Between 1992 and 2000, Kass began to use the language of Andy Warhol, and she featured Barbara Streisand in many of her works from “The Warhol Project.” In other pieces, Kass replaced Warhol’s pop culture celebrities with her own pantheon of heroines, including writer Gertrude Stein, artist Cindy Sherman, scholar Linda Nochlin, and choreographer Elizabeth Streb. This series created an alternate canon in which Warhol’s tragic muses are replaced with a celebration of female artistic, cultural, and intellectual achievement. “The Warhol Project” provided the backbone to Kass’s 2012 midcareer survey “Before and Happily Ever After” at The Andy Warhol Museum.
Kass next dedicated her practice to an examination of language and its intersection with politics, popular culture, and identity. In her series “feel good paintings for feel bad times,” Kass brought contemporary anxieties into focus by tapping into the nostalgia for earlier periods of American optimism, often through references to contemporary art history, Broadway musicals, and the Great American Songbook, among others.
From this series emerged what has become Kass’s most iconic work, “OY/YO.” Her first monumental sculpture, “OY/YO” has quickly become a powerful symbol for the intersection of cultures in New York City and the United States more broadly. Consisting of two gigantic canary yellow letters, the sculpture can be read as the Yiddish “oy” or as “yo,” referring to Brooklyn slang as well as the Spanish “I.” The sculpture, first installed in Brooklyn Bridge Park in 2015, is now installed at the Brooklyn Museum, and another version can be found at Stanford University’s Cantor Arts Center.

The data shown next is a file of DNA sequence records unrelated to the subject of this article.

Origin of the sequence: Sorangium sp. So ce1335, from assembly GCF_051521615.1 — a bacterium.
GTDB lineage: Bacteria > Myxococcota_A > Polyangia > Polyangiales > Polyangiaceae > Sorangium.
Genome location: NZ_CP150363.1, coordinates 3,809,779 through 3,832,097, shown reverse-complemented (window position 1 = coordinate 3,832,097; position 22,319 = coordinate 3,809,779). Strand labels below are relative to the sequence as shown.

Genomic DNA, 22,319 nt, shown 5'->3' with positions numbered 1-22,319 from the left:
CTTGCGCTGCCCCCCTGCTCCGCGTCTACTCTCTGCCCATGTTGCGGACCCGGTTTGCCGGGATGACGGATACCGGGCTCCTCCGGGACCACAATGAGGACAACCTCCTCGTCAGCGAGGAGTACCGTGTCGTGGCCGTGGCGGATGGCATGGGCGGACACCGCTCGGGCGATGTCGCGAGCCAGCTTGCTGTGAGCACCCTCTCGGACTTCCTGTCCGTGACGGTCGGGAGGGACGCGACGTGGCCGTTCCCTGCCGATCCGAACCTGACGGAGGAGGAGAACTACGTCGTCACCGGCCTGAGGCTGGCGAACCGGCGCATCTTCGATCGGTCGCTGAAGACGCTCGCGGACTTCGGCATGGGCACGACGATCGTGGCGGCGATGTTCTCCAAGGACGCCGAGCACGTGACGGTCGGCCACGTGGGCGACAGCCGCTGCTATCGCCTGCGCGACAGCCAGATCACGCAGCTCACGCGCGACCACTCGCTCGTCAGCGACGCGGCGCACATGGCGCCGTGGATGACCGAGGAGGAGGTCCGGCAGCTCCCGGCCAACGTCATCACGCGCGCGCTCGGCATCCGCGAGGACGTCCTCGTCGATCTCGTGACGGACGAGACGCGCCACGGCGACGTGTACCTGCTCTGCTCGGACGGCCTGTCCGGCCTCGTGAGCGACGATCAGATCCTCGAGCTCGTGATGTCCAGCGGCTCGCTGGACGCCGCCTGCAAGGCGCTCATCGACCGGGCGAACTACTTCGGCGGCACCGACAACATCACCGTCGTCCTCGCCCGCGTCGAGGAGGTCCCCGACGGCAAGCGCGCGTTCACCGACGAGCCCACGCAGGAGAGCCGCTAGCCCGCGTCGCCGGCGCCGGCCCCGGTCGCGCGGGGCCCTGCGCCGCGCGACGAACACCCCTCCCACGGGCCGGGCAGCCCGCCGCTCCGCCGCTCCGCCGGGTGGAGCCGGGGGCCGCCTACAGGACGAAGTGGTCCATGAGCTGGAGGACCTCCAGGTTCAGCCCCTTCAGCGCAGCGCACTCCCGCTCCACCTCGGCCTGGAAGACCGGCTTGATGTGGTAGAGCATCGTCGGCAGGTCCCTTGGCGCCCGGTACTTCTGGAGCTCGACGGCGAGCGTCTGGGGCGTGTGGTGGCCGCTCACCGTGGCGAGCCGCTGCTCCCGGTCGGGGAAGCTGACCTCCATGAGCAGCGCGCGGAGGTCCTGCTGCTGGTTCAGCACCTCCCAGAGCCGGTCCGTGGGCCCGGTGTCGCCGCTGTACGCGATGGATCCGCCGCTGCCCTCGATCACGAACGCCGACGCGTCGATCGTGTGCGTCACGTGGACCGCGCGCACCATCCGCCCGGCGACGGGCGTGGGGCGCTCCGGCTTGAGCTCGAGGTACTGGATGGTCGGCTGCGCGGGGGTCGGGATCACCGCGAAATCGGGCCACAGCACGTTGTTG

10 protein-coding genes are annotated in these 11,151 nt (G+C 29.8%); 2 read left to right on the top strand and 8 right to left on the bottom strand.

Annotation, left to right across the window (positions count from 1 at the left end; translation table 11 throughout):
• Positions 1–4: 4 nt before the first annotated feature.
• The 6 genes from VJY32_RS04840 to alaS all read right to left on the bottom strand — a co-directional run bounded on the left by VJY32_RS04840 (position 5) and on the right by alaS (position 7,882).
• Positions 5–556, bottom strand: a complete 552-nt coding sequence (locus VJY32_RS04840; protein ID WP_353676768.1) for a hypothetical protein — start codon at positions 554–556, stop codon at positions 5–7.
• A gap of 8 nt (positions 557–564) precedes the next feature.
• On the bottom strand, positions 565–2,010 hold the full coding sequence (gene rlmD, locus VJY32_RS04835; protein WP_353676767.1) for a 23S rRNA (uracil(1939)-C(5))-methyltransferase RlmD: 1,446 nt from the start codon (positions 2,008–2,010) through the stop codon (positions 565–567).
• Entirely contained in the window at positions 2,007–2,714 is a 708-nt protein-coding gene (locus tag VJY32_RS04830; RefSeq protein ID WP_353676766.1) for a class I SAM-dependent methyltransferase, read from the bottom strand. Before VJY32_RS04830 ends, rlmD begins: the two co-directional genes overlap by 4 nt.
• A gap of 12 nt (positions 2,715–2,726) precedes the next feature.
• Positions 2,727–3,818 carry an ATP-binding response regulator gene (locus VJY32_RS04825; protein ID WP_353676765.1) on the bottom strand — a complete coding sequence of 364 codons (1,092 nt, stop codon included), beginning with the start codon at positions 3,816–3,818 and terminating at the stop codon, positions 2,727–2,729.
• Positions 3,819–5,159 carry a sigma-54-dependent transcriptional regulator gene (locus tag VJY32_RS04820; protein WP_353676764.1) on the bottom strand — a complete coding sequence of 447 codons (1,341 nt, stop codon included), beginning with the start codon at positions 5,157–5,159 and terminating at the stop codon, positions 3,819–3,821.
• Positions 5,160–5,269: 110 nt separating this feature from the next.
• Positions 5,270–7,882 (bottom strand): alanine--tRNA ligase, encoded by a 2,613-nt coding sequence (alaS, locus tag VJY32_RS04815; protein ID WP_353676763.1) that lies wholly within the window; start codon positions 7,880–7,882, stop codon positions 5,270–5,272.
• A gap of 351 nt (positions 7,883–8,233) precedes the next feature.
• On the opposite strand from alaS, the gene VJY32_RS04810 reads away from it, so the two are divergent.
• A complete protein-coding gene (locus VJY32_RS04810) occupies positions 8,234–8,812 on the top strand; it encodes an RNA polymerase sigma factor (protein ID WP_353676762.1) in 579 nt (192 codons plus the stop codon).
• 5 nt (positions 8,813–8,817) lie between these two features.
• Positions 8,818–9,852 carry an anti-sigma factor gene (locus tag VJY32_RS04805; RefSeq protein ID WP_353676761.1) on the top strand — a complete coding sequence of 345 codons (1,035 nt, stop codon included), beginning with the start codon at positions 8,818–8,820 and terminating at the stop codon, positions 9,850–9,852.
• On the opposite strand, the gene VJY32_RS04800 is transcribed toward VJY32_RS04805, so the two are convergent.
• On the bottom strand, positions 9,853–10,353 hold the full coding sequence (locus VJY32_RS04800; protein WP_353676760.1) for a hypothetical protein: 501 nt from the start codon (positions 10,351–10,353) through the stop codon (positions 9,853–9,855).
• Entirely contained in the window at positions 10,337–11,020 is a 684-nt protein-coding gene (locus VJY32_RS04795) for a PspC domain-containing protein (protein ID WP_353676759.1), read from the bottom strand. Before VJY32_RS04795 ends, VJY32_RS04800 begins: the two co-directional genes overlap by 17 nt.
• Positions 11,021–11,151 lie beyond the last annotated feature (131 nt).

“I never expected to make a wildly popular work of art,” Kass said. “It’s remarkable having made something so accessible and beloved.” Kass, who has supported progressive causes for her entire life, said she was especially moved by photos of thousands gathered around her work in front of the Brooklyn Museum for the Black Trans Lives Matter Rally in the summer of 2020.
In her current work, Kass said she is working on iterations of her 2019 piece “Everybody,” which is influenced by the Martha Wash/Black Box song, “Everybody Everybody.” This recent work is focusing her attention on democracy “and what is art’s relationship to democracy and what do I think I could contribute to that,” a theme she said she’s been working with for a long time, though not framed in that manner.
“Deborah Kass’s work is at once bracingly witty and keenly critical, deeply personal and perfectly attuned to broader society,” said Head of School Charlie White. “Her work calls attention to the gross imbalance of power that sidelines the intellectual, artistic, and cultural contributions of women, and she makes room not only for herself, but for those who came before her and those who will come after. And as xenophobic rhetoric and division continue to challenge the foundation of American identity, Kass’s work reminds us of the power inherent in the intersecting of different cultures. I can think of no alum more deserving of CMU’s Alumni Achievement Award than Deborah Kass.”
Kass’s work is collected by many of the most important museums in the United States, including the Museum of Modern Art, the Metropolitan Museum of Art, the Solomon R. Guggenheim Museum, and the Whitney Museum of American Art in New York; the National Portrait Gallery in Washington, D.C.; the Museum of Fine Arts, Boston; and the Museum of Contemporary Art, San Diego.
Kass’s influence extends beyond museums through her service to art education and support for arts nonprofits. From 2005-12, she was appointed Senior Critic in Painting and Printmaking at the Yale School of Art. In addition, Kass currently sits on the Board of Directors for the Andy Warhol Foundation for the Visual Arts, one of the nation’s most important funders of visual arts, as well as for the Sharpe-Walentas Studio Program, an artist residency program that provides rent-free studio space for 17 artists in Brooklyn.
Nominations are now open for the 2022 Alumni Awards! Nominate an alum for next year’s awards here.